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Reflections January 2013

Agelessly Yours

A New Year, A New You?

By Karen White-Walker

Sometimes I say I'm a teacher when really, I'm a sub, one step above a janitor, but what's wrong with that? Those eagle-eyed cleaners can spot obscure places to scrub that I would never ever notice. To me they're geniuses.

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J.D. Salinger wrote about it back in the 1940s, and writers are still exhausting the same old, same old theme — the hypocrisy and phoniness of people. Everybody, including myself, wants others to think we're far more than what we really are. Why is that? A man drives a garbage truck — good, honest, hard work that pays well — and what does he call himself when asked? A sanitation engineer, of course. A wife and mother stays at home cooking, cleaning, and caring for tomorrow's generation and she's nothing less than a domestic engineer. Why are titles so darn important? Why do people exchange their $20 bills for $1 ones, so that when they whip out their money it looks like their pockets are really stuffed? They're stuffed all right — with too much ego.

One woman confessed to me, "I once took an Armani label, sewed it onto my clearance dress so that it was highly visible, and went to my husband's office party."

"And who hasn't in their lifetime poured cheap crummy wine into a Dom Perignon bottle when entertaining?" asked one man.

"Not I, because any wine connoisseur would take one sip and immediately know that it's not top shelf," I pointed out.

"Not if that bottle is only for show and it's a BYOB party," replied the cheap old coot.

Oh, what we don't do to deceive. And really, it's all for naught, because cultured, refined people have a presence about them. It can't be emulated; it has to be acquired by years of exposure to things many of us aren't privy to. I know one person who will only converse at his family reunion with those who have gone to college — and here's the pathetic part. In 1954 he flunked out of high school. Poor darling, maybe he wants an education by association, and for others to think, "Birds of a feather...."

Starting the first of the New Year, I'm not inflating the facts. Not once am I going to imply that I'm a syndicated columnist, because did you know if you're in more than just one paper you're considered syndicated? So two or 20, what difference does it make? There I go, pretending it doesn't matter, but deep inside it does. Sometimes I say I'm a teacher when really, I'm a sub, one step above a janitor, but what's wrong with that? Those eagle-eyed cleaners can spot obscure places to scrub that I would never ever notice. To me they're geniuses.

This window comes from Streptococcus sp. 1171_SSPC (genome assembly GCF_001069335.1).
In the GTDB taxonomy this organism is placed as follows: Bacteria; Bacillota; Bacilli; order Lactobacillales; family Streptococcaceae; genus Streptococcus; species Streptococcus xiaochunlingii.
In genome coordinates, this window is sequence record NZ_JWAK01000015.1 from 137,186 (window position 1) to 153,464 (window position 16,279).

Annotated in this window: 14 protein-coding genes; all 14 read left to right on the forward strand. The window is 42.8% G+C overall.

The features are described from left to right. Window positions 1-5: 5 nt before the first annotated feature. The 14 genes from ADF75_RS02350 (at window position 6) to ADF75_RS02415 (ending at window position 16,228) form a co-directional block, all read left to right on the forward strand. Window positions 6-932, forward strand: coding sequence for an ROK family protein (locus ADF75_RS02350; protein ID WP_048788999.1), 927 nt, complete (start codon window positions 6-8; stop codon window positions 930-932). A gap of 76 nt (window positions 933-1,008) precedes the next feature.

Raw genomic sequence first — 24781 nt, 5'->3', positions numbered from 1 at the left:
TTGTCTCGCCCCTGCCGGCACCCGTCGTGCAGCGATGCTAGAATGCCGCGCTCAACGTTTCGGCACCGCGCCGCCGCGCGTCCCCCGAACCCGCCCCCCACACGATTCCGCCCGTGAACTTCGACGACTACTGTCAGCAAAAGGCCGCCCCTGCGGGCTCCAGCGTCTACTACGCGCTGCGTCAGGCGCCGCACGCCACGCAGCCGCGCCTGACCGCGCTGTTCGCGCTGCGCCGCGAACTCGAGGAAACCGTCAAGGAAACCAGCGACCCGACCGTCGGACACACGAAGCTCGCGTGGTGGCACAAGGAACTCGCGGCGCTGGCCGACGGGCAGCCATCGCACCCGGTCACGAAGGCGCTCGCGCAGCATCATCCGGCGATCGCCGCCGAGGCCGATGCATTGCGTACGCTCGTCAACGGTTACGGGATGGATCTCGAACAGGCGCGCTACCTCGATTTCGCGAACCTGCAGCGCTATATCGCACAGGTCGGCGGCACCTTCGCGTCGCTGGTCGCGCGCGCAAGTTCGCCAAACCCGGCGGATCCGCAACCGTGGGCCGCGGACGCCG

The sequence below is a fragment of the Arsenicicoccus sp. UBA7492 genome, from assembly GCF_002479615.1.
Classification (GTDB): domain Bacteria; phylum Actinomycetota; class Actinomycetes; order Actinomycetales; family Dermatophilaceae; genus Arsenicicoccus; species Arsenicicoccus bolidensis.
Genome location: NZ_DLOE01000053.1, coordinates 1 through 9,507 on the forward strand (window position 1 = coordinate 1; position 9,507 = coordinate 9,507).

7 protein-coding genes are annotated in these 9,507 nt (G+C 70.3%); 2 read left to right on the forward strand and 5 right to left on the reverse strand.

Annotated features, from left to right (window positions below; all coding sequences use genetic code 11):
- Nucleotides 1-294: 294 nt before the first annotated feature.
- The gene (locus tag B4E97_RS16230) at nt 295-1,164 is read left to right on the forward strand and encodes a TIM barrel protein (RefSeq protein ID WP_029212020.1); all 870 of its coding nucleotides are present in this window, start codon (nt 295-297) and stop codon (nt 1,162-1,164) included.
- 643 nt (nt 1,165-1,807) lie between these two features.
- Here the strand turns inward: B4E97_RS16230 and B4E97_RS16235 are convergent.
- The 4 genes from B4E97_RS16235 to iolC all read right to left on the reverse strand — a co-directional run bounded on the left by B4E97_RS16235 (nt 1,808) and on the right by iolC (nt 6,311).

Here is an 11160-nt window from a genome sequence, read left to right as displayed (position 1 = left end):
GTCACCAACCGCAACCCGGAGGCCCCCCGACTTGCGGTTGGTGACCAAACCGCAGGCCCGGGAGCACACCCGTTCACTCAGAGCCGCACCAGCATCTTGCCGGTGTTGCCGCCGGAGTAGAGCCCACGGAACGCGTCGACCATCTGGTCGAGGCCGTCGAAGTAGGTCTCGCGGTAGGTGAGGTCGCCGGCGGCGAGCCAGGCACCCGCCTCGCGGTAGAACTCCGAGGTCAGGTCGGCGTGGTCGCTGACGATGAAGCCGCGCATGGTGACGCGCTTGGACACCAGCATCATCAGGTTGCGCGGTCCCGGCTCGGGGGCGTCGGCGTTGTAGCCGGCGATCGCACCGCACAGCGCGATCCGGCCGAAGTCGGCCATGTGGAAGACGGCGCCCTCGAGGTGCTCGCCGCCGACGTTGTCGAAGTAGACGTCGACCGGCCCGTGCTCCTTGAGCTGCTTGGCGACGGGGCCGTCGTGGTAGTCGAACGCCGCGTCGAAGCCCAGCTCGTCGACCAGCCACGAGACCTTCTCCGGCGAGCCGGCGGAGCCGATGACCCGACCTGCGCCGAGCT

There was once this “real” teacher who left me her lesson plans on the inside of a matchbook, that's how much thought and attention she gave to her classes. But on the day she was being observed her lesson plans read like a PhD thesis. There was an objective, a structured plan to implement it and a sound conclusion. The next day, with the principal out of the room, back to the good old one-inch by one-inch lesson plans.

Can you stand to hear about one more person even phonier than the wearer of a bogus designer's dress, the wine dumper, the principal pleaser and myself? No, you say? Well, I guess I'm really on a roll, so stay with me here. Years ago when I was working in a bookstore, the manager would cloister herself in the mornings in the back room, and we girls would never see her again until quittin' time. But just let the company's vice-president arrive for that one yearly inspection and there's Ms. Recluse, parading out on the floor, all smiles like she was running for public office or something. She actually forgot herself and assisted a customer searching for a book; she knelt down to retrieve it and then it happened! She plopped sprawled out on the floor and couldn't get back up, and now we, her customer-friendly workers, were all smiles and determined not to help her out — God forgive us. Basically we women all had a compassionate nature, but there's something about a fake that just doesn't bring that trait out in you.

Be real, be true, be kind, and be gutsy enough to be all those things, and not only will it be a good year, it will be a gentler and much better world.

Footnote: We did end up helping that manager up — it's called a conscience.

 

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